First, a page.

Your First Java Program: Hello World

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  • Your First Java Program: Hello World

  • StudentMia 

    August 24, 2021 at 2:15 pm

    1.1 Your First Java Program: Hello World

    In this section, our plan is to lead you into the world of Java programming by taking you through the three basic steps required to get a simple program running. As with any application, you need to be sure that Java is properly installed on your computer. You also need an editor and a terminal application. Here are system-specific instructions for three popular home operating systems. [ Mac OS X · Windows · Linux ]

    Programming in Java. We break the process of programming in Java into three steps: Create the program by typing it into a text editor and saving it to a file named, say, <tt></tt>.Compile it by typing “<tt>javac</tt>” in the terminal window. Execute (or run) it by typing “<tt>java MyProgram</tt>” in the terminal window.

    The first step creates the program; the second translates it into a language more suitable for machine execution (and puts the result in a file named <tt>MyProgram.class</tt>); the third actually runs the program.

    Creating a Java program. A program is nothing more than a sequence of characters, like a sentence, a paragraph, or a poem. To create one, we need only define that sequence characters using a text editor in the same way as we do for email. is an example program. Type these character into your text editor and save it into a file named <tt></tt>.

    Compiling a Java program. A compiler is an application that translates programs from the Java language to a language more suitable for executing on the computer. It takes a text file with the <tt>.java</tt> extension as input (your program) and produces a file with a <tt>.class</tt> extension (the computer-language version). To compile <tt></tt> type the boldfaced text below at the terminal. (We use the <tt>%</tt> symbol to denote the command prompt, but it may appear different depending on your system.)

    If you typed in the program correctly, you should see no error messages. Otherwise, go back and make sure you typed in the program exactly as it appears above.Executing (or running) a Java program. Once you compile your program, you can execute it. This is the exciting part, where the computer follows your instructions. To run the <tt>HelloWorld</tt> program, type the following in the terminal window:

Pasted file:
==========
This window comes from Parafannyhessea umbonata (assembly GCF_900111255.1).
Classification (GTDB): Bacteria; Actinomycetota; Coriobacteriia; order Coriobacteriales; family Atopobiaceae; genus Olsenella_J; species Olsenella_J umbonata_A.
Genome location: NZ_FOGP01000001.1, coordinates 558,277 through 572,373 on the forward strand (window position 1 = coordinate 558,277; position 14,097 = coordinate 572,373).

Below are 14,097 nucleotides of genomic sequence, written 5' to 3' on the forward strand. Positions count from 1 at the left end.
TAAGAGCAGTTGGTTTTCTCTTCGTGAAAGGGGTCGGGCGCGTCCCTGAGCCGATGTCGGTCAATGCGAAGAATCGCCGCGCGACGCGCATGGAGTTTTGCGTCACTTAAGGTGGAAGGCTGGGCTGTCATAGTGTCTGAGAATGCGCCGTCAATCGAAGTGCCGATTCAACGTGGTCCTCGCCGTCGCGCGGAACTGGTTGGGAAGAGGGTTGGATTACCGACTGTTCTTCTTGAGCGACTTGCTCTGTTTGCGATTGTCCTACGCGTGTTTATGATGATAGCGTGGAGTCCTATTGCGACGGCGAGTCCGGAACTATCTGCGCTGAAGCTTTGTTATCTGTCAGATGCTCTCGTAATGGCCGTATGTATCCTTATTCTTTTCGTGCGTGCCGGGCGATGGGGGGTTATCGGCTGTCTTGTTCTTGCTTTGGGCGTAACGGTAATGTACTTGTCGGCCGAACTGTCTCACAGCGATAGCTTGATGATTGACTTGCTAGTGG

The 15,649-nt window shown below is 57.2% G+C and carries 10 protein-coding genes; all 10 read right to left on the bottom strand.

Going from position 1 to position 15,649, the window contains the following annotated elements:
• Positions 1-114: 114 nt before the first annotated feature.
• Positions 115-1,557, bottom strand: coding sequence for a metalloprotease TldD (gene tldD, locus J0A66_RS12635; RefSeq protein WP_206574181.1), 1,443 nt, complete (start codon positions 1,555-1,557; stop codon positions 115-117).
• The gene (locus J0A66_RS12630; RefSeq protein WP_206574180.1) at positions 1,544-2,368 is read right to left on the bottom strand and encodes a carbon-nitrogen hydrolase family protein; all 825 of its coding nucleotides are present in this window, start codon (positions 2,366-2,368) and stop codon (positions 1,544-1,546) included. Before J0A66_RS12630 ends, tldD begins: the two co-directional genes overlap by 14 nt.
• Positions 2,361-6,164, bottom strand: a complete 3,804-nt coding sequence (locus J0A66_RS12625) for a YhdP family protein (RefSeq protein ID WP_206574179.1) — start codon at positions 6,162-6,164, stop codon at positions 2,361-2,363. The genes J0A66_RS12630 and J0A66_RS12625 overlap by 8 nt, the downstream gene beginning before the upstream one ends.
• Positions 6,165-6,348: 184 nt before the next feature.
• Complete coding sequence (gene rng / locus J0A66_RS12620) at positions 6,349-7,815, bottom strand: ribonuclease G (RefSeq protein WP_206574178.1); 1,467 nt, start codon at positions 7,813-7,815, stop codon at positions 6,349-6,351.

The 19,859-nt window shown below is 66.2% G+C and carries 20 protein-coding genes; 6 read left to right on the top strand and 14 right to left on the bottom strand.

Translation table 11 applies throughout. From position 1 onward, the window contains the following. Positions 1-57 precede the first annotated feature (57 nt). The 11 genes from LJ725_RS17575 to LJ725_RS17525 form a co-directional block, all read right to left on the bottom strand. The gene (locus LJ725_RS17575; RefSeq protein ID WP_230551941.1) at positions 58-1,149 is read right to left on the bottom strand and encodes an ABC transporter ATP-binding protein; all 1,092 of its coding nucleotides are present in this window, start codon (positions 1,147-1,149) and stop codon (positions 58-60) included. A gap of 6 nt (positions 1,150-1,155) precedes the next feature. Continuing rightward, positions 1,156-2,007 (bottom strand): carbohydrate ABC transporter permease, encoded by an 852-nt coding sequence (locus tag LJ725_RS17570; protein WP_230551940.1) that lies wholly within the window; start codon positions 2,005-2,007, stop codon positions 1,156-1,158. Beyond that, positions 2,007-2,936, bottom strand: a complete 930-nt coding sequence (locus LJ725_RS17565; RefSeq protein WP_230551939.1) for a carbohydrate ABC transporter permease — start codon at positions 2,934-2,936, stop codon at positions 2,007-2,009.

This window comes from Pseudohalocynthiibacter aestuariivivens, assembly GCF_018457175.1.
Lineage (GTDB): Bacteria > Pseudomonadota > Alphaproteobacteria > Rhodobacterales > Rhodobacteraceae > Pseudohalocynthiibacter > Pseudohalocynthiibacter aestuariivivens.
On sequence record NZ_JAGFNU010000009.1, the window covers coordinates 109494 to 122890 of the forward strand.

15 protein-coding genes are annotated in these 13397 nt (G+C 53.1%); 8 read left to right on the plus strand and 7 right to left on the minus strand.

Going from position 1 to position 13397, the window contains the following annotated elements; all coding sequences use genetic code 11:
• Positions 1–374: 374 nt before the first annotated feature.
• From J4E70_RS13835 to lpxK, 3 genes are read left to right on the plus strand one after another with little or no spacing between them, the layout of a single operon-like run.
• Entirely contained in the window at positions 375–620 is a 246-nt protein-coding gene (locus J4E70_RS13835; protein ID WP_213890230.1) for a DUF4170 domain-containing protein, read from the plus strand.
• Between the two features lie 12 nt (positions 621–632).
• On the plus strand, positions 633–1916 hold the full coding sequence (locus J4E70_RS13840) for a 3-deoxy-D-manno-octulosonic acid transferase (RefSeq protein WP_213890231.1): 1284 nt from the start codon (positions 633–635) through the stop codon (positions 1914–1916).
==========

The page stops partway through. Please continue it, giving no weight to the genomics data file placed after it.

If all goes well, you should see the following response

    Understanding a Java program. The key line with <tt>System.out.println()</tt> prints the text “Hello, World” in the terminal window. When we begin to write more complicated programs, we will discuss the meaning of <tt>public</tt>, <tt>class</tt>, <tt>main</tt>, <tt>String[]</tt>, <tt>args</tt>, <tt>System.out</tt>, and so on.Creating your own Java program. For the time being, all of our programs will be just like <tt></tt>, except with a different sequence of statements in <tt>main()</tt>. The easiest way to write such a program is to:Copy <tt></tt> into a new file whose name is the program name followed by <tt>.java</tt>.Replace <tt>HelloWorld</tt> with the program name everywhere.Replace the print statement by a sequence of statements.Errors. Most errors are easily fixed by carefully examining the program as we create it, in just the same way as we fix spelling and grammatical errors when we type an e-mail message.Compile-time errors. These errors are caught by the system when we compile the program, because they prevent the compiler from doing the translation (so it issues an error message that tries to explain why).Run-time errors. These errors are caught by the system when we execute the program, because the program tries to perform an invalid operation (e.g., division by zero).Logical errors. These errors are (hopefully) caught by the programmer when we execute the program and it produces the wrong answer. Bugs are the bane of a programmer’s existence. They can be subtle and very hard to find.One of the very first skills that you will learn is to identify errors; one of the next will be to be sufficiently careful when coding to avoid many of them.Input and output. Typically, we want to provide input to our programs: data that they can process to produce a result. The simplest way to provide input data is illustrated in Whenever this program is executed, it reads the command-line argument that you type after the program name and prints it back out to the terminal as part of the message.

    ExercisesWrite a program that prints “<tt>Hello, World</tt>” ten times.Modify to make a program that takes three names and prints out a proper sentence with the names in the reverse of the order given, so that for example, “<tt>java UseThree Alice Bob Carol</tt>” gives “<tt>Hi Carol, Bob, and Alice.</tt>”.Web ExercisesWrite a program that prints your initials using nine rows of asterisks like the one below.

    Describe what happens if, in, you omit<tt>main</tt><tt>String</tt><tt>HelloWorld</tt><tt>System.out</tt><tt>println</tt>Describe what happens if, in, you omitthe <tt>;</tt>the first <tt>”</tt>the second <tt>”</tt>the first <tt>{</tt>the second <tt>{</tt>the first <tt>}</tt>the second <tt>}</tt>Describe what happens if, in, you misspell (by, say, omitting the second letter)<tt>main</tt><tt>String</tt><tt>HelloWorld</tt><tt>System.out</tt><tt>println</tt>I typed in the following program. It compiles fine, but when I execute it, I get the error <tt>java. lang.NoSuchMethodError: main</tt>. What am I doing wrong?

    Answer: you forgot the <tt>String[] args</tt>. It is required.

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